Big love: Emotion In entity

Topics: An Actor Prepares, Actor, Acting Pages: 4 (690 words) Published: October 16, 2014
Reginald Laine
Professor Thompson
Acting 1101
10 October 2014

Big Love: Emotion in Entity
Prior to any and all discussion regarding the Brooklyn college production of Big Love, allow me to express that I now consider Charles L. Mee an excellent playwright. I had (and to some extent, still do) notions about such a drastic artistic interpretation of what it is to love; I felt that anyone who could, through any medium, explain the application of said concept within the institution of marriage had completely confused themselves. After witnessing the performance, I felt that I had misunderstood for so long what it can mean to love; one can want, one can lust in intent to love, one can fear to love- all in or out of, with or against time and circumstance. In my view, Mee encompasses everything love has to offer in this emotional script. The different elements of the play (music, costumes, lighting, etc.) were all beneficial to the scene. Costumes, in my opinion, were a little lacking; when I say the costumes were lacking, I refer to the wedding dresses worn by Carolyn Coppedge as Lydia, Nazli Sarpkaya as Olympia, and Stephanie King as Thyona. Costantin Stanislavski’s An Actor Prepares has a chapter on the actor’s super objective. Stanislavski states clearly what a production should strive for as a whole. ‘In a play the whole stream of individual, minor objectives, all the imaginative thoughts, feelings and actions of an actor, should converge to carry out the super-objective of the plot. The common bond must be so strong that even the most insignificant detail, it is not related to the super objective, will stand out as superfluous or wrong.’ (Stanislavski 271) Perhaps I misunderstood the garments they wore; the girls’ dresses may have been meant to appear as though they traveled a great distance to escape their planned marriages. This was an impression I did not receive. That having been said, the performance was captivating. The action from scene to...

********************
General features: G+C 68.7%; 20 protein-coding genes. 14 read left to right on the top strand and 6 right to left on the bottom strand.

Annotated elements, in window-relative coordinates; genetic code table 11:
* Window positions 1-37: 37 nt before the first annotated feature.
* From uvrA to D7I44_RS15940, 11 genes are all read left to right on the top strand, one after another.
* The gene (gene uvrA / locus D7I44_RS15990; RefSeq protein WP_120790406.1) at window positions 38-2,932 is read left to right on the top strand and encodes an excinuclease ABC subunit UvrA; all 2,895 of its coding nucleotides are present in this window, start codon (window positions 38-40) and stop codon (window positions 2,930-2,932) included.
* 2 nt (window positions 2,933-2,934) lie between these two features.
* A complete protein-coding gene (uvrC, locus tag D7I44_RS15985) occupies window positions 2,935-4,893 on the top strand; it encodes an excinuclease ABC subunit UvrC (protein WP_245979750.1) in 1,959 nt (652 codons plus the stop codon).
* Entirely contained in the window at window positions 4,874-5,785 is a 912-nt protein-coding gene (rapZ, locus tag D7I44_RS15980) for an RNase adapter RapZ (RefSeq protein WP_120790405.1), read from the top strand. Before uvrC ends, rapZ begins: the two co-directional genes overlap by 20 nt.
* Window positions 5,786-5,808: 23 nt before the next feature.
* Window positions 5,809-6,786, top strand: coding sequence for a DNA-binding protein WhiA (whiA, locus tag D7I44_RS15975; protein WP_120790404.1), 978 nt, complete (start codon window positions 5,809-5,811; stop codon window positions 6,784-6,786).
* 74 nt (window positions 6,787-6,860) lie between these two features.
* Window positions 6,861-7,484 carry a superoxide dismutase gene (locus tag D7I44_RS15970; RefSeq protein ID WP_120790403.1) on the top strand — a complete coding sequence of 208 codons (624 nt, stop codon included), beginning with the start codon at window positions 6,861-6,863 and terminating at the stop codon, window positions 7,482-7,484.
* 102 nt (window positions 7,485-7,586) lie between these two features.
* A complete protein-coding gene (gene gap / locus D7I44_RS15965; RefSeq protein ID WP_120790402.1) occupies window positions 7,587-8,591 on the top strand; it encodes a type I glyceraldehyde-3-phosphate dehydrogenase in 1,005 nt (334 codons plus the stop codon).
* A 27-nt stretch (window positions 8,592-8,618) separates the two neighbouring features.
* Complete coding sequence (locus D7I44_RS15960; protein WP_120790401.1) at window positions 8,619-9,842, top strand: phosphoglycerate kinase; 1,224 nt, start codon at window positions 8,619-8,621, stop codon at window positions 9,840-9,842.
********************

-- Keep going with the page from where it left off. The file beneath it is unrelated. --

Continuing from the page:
Cited: Stanislavski, Constantin. An Actor Prepares. New York: Routledge, 1989.
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